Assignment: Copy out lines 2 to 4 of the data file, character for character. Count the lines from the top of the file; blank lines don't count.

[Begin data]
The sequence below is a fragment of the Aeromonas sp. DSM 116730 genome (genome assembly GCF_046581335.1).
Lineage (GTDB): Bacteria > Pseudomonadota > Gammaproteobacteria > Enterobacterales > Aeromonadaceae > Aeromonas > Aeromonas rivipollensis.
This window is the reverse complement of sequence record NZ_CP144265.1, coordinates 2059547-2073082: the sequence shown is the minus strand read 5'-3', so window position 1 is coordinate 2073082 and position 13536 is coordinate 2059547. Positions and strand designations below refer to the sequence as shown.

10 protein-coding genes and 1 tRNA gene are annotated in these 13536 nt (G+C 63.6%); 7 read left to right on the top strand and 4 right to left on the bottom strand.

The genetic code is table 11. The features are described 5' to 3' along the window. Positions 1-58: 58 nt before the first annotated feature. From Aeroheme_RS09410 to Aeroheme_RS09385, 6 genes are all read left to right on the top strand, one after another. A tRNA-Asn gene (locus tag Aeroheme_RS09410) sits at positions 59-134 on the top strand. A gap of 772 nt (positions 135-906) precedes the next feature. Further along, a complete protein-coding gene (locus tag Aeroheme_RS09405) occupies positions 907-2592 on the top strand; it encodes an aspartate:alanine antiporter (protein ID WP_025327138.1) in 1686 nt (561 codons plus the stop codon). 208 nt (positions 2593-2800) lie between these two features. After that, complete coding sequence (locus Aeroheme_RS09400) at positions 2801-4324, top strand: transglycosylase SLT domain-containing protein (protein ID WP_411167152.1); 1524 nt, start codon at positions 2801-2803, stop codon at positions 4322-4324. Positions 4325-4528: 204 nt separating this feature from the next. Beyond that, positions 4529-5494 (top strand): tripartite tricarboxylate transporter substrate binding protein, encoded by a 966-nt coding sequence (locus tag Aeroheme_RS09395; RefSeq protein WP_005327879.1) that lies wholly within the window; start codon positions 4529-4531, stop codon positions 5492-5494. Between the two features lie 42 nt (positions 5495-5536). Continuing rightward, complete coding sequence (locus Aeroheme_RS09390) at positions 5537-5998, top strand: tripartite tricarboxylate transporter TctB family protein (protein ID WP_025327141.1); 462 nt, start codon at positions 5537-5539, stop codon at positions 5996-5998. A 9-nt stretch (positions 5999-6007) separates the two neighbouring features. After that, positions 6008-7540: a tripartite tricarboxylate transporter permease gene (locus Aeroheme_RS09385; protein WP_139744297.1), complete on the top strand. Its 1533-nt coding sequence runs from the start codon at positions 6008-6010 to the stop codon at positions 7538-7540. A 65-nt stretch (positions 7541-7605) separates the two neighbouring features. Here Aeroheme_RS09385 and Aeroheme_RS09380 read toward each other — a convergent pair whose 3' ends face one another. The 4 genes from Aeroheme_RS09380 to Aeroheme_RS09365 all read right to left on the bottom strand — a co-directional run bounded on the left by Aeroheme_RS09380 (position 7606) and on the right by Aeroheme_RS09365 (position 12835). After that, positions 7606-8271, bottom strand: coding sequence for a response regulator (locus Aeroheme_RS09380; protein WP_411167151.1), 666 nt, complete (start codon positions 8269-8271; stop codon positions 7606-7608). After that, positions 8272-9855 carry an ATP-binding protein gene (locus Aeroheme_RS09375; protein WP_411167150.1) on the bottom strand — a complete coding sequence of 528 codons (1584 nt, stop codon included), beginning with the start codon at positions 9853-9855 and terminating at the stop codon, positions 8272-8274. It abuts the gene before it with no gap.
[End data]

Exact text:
Lineage (GTDB): Bacteria > Pseudomonadota > Gammaproteobacteria > Enterobacterales > Aeromonadaceae > Aeromonas > Aeromonas rivipollensis.
This window is the reverse complement of sequence record NZ_CP144265.1, coordinates 2059547-2073082: the sequence shown is the minus strand read 5'-3', so window position 1 is coordinate 2073082 and position 13536 is coordinate 2059547. Positions and strand designations below refer to the sequence as shown.

10 protein-coding genes and 1 tRNA gene are annotated in these 13536 nt (G+C 63.6%); 7 read left to right on the top strand and 4 right to left on the bottom strand.